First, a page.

Have you ever contemplated bidding farewell to your trusty vehicle and going car-free?

Just six months ago, my partner and I made the life-changing decision to go car-free. It had been a long time coming. Our old car had reached its 20th year, and the cost of repairs outweighed its value. We pondered whether to go electric or simply give up the car altogether.

And what we found: Going car-free was much easier than I had anticipated.

We did some thorough research to explore our options, and it took some time to realise it was feasible. 

We were already frequent public transport users, and our car remained parked in the garage most of the time. Moreover, we don’t have any dependent children or elderly parents, and we were fortunate to reside in a suburb with excellent connectivity to public transport. We have a high-frequency bus route across the road and a city cat service nearby. Our decision was easier for us than it might be for others.

Of course, there were still many aspects to consider. How would we manage if we wanted to venture beyond the inner suburbs or explore regional areas of Queensland? And what about when we had visitors, such as my mother, with her mobility limitations?

We started relying even more on public transport, walking, and cycling to overcome some of these challenges.

Since we sold our car for scrap, we have extended our public transport use well beyond our usual haunts. We’ve also dusted off our bikes and embraced train rides combined with cycling. Surprisingly, we discovered that certain destinations were easily accessible, while others posed more difficulties due to the city’s uneven distribution of public transport services.

I opted for an electric bike. It still requires some pedalling effort, but it makes getting around much more convenient, especially in Brisbane’s hilly suburbs. And I’ve realised I can reach many places while barely needing to ride on the road.

Nowadays, my partner and I enjoy planning our rides, and there certainly is a fitness benefit to going car-free.

Living in a walkable suburb, strolling to the city along the river has become a breeze. However, walking in other parts of the city can be more challenging, especially when the temperatures rise and you seek shade.

But what happens when we genuinely need a car? Say, for a trip to the countryside? We looked into car hire options and found a service without subscription fees. So far, we’ve been pleased with the choice, although we have only had a few occasions to hire a car in the past six months.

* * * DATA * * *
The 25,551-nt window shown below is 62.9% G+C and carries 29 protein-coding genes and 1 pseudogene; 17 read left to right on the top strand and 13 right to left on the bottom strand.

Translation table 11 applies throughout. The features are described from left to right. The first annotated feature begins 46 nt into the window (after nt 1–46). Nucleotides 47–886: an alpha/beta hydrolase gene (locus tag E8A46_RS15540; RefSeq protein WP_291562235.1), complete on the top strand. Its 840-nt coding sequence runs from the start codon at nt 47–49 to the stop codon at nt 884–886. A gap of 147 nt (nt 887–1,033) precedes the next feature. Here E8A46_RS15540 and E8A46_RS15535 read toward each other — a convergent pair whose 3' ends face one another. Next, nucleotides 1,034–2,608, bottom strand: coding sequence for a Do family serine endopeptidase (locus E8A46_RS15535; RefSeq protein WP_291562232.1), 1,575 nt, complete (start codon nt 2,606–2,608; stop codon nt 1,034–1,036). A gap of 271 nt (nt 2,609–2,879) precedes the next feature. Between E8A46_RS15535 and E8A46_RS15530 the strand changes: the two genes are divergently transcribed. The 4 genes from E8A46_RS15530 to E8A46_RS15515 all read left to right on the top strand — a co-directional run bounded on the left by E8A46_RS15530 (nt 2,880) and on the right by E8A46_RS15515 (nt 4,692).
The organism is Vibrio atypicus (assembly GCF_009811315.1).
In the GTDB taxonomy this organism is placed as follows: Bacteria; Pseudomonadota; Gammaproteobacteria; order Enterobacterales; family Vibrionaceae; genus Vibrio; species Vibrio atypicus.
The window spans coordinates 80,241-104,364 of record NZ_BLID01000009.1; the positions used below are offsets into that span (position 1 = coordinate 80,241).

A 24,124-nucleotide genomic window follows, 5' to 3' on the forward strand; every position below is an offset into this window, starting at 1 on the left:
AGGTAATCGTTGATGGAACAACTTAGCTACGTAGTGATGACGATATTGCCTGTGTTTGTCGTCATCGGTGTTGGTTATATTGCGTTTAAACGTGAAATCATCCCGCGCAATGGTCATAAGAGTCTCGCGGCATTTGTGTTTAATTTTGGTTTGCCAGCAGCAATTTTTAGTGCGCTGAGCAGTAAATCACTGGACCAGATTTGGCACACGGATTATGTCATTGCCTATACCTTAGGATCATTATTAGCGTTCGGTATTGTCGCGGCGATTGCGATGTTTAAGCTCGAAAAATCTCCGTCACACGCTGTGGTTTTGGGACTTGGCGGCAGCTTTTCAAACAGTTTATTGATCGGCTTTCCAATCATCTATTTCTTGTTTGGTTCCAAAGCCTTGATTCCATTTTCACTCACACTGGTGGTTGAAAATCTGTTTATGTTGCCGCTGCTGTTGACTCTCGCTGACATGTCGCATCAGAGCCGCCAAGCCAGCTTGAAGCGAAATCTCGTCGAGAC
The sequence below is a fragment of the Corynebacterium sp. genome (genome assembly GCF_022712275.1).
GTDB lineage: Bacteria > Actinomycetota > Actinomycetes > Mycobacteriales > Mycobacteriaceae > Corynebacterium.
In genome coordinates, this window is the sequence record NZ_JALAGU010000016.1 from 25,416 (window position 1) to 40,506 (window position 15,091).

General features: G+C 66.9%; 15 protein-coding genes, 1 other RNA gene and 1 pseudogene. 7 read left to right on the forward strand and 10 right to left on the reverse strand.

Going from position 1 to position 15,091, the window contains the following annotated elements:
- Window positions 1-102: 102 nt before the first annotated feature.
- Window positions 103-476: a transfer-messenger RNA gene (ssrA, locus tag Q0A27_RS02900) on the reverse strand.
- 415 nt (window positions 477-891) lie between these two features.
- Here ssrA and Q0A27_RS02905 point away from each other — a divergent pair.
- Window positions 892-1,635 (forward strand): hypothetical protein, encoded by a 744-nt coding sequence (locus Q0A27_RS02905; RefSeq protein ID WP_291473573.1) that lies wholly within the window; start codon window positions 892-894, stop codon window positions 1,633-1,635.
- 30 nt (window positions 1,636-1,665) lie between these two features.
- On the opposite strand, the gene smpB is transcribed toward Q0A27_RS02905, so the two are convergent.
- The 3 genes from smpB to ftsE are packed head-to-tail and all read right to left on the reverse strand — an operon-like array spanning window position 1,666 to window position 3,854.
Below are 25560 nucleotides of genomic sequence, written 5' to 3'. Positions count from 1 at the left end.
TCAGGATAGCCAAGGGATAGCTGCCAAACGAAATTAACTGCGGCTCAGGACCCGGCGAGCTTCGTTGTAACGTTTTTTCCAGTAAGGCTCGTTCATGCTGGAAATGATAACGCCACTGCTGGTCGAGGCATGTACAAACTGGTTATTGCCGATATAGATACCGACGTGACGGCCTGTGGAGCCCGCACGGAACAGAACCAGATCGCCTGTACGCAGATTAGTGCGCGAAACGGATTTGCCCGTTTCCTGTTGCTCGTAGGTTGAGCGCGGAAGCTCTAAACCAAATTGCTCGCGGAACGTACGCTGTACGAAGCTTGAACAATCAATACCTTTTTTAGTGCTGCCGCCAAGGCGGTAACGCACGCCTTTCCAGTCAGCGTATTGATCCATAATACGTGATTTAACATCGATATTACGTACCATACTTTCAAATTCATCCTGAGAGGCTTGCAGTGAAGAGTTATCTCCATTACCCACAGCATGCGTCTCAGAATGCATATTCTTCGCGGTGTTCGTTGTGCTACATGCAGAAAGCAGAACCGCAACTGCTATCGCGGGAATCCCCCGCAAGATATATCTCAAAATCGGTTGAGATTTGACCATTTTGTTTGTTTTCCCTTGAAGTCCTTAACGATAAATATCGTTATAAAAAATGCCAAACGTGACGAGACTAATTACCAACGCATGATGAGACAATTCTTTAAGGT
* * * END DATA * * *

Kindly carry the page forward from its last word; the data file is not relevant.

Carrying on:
Living close to shops and dining establishments also works in our favour. If we need to transport heavy items, delivery services rescue us. Hardware shops can conveniently deliver to our home, and groceries and meals can be easily obtained.

Let’s talk about the benefits of going car-free.

The most obvious advantage is financial savings. No more insurance and registration fees, no more spending on fuel and maintenance costs, and no more depreciation of a car idly sitting in the garage. Plus, we’ve gained extra space in our lives.

But the liberation that comes with going car-free extends beyond finances. I can now read during my bus rides instead of stressing out on congested roads. I used to dread reversing my car from the driveway onto our street, so being free of that anxiety is a huge relief. Not to mention how much simpler it is to find a parking spot for my bike than a car.

Those who walk a lot would agree that another advantage is how it brings us closer to our community. 

I’ve always enjoyed strolling around my neighbourhood, but now, the experience has added depth. When you’re on foot, you notice things differently, the tiny details you might miss, even while cycling. It’s been hugely enjoyable to pause, observe, and take it all in.

Remember the environmental aspect.

One of the significant benefits of going car-free is the reduced impact on the environment. We realised that even opting for an electric vehicle was less environmentally friendly than we initially believed. Electric cars still require the production of steel, plastics, and rare minerals for their batteries. Batteries have a finite lifespan, and the infrastructure for electric vehicles still relies on roads. So, we concluded that going entirely car-free had a more positive environmental impact.

What about the drawbacks?

The most significant downside is the inconvenience when it comes to long-distance travel. It requires forward-thinking and planning. We used to enjoy driving long distances, exploring interstate destinations. However, the money saved from not having a car can easily be redirected towards hiring a vehicle when necessary. Interestingly, we’ve found that we need it less often than we initially anticipated. If we ever need to venture further afield, plenty of car hire options are available.

I speak from the perspective of someone who is reasonably fit. The challenges individuals with mobility issues face are undoubtedly different and require thoughtful considerations tailored to their specific needs. 

It’s worth mentioning that giving up driving isn’t always a matter of choice. Sometimes, circumstances, age, injury or illnesses can force some to relinquish their driver’s license earlier than they may have wished. This restriction might limit where and how far one can drive, adding an additional layer of complexity.

There is help for people who don’t have the freedom to choose when they give up driving. CarFreeMe at the University of Queensland offers a client-centred service to people who have to give up driving for health reasons to continue doing what they love but without a car.

It’s all about finding what’s best for you and your unique circumstances.

Cover image, iStock – LightFieldStudios